One question that had left people scratching their heads is why did the search helicopter which evidently overflew the wood on Harrowdown Hill fail to pick up the presence of Dr Kelly with its thermal imager. A possible explanation of course is that the body wasn't in the wood at the time but let us suppose that it was there.
This was issue number 73 raised with the Attorney General:
Despite Dr Hunt's finding that Dr Kelly died between 4.15 pm and 1.15 am, a helicopter equipped with thermal imaging technology failed to spot the body although it flew over the site the body was found at 2.50 am. This failure was not queried by Hutton.
I won't reproduce all of the response which runs to just over two pages ... it consists entirely of an explanation by Thames Valley Police. Part of it which relates to the times of the flights I have recorded in an earlier post on the helicopter. However the paragraph particularly relevant to this post is shown below:
In the case of woods or copses, unless it is winter or the woods are sparsely populated with trees, the leaf canopies and branches very often preclude any meaningful thermal imager search as the thermal imager cannot penetrate the leaf canopy.
This explanation may be viewed as credible and I don't seek to dispute it. What is totally unacceptable however is the way that Thames Valley Police hid the fact that the helicopter had overflown the wood. A reminder of what ACC Page told Mr Dingemans about where the helicopter had searched:
The police helicopter had also been called out and had been making intermittent searches around the area of the house using heat seeking equipment.
Without Freedom of Information requests we would never have known that the "Area searched included bridle paths from Longworth north to the River Thames east to Newbridge and back south to Kingston Bagpuize." It can be seen that the answer by Page is far too vague and in fact very typical of his poor quality evidence.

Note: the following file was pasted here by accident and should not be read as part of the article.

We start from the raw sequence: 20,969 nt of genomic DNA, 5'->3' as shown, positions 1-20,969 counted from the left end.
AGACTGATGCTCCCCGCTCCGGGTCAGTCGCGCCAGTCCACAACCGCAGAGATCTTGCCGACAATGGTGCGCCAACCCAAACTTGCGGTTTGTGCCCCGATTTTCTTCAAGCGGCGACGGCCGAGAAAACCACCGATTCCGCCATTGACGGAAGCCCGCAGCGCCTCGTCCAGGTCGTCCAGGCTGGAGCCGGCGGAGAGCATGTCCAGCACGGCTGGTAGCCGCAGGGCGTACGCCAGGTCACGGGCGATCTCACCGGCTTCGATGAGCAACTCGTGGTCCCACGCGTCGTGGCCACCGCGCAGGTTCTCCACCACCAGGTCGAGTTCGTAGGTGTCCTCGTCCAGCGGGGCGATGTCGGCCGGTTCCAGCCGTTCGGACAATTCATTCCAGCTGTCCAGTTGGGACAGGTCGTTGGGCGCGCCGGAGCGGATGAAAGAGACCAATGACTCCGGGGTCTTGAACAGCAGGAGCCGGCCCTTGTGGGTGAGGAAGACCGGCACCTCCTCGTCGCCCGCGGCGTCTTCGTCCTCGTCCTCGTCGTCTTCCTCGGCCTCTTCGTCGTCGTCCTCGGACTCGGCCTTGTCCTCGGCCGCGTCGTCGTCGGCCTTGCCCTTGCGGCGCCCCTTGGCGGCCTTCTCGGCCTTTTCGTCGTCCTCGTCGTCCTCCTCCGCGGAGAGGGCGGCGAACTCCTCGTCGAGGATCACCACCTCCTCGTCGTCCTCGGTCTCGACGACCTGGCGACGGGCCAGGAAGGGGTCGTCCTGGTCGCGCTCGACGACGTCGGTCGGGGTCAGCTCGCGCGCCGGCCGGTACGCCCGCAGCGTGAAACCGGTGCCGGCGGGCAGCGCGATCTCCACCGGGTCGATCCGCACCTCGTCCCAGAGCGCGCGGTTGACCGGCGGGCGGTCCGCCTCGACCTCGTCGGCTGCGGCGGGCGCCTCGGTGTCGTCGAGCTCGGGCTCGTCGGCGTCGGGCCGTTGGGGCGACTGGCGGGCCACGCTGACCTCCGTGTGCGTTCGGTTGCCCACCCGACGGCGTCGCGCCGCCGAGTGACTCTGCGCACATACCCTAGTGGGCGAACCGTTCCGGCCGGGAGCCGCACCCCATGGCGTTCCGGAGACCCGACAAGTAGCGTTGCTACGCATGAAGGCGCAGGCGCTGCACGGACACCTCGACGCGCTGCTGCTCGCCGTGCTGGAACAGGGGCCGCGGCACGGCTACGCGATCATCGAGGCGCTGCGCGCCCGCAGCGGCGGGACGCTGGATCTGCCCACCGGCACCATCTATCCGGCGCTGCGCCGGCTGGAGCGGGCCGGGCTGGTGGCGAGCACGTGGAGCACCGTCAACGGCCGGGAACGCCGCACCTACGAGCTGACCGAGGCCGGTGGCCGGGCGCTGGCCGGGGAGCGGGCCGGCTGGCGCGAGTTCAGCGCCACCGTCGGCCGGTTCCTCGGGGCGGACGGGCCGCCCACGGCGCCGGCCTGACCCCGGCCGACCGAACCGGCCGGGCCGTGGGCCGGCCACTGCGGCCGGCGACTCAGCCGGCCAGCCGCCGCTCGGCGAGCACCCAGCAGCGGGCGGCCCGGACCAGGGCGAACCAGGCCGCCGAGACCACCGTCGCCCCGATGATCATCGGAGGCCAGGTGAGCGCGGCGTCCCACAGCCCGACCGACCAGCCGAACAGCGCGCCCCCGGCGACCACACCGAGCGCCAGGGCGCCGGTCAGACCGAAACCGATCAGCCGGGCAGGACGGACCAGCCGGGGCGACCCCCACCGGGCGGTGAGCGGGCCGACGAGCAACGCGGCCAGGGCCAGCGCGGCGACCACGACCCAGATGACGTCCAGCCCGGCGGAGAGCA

In the issue raised earlier is the sentence: 'This failure was not queried by Hutton.' So far as I am aware nobody has raised the possibility that Hutton was unaware of exactly where the helicopter had searched. As previously posted the officer calling out the helicopter, Sergeant Morris, wasn't called by Hutton nor was a witness statement from him lodged. Page, as usual, provided little useful information. The flight log of the helicopter wasn't sent to the Inquiry. Thus there was no information in the public domain at the time of the Inquiry about when Sgt Morris called out the helicopter, the times of its search flights and details of the area searched. We did have Mrs Kelly mentioning a time for the arrival of the helicopter but that was nearly two hours adrift. Both she and Page believed it was the one from Benson rather than Luton. What an utter shambles!
This total failure by Thames Valley Police to properly inform the Inquiry about the helicopter flights is similar to its failure to present evidence about the lack of fingerprints at Harrowdown Hill, about which I have previously blogged. It should not have been necessary for individuals to have to use the Freedom of Information Act to glean the information we now have. So far as gathering evidence is concerned the Hutton Inquiry wasn't fit for purpose.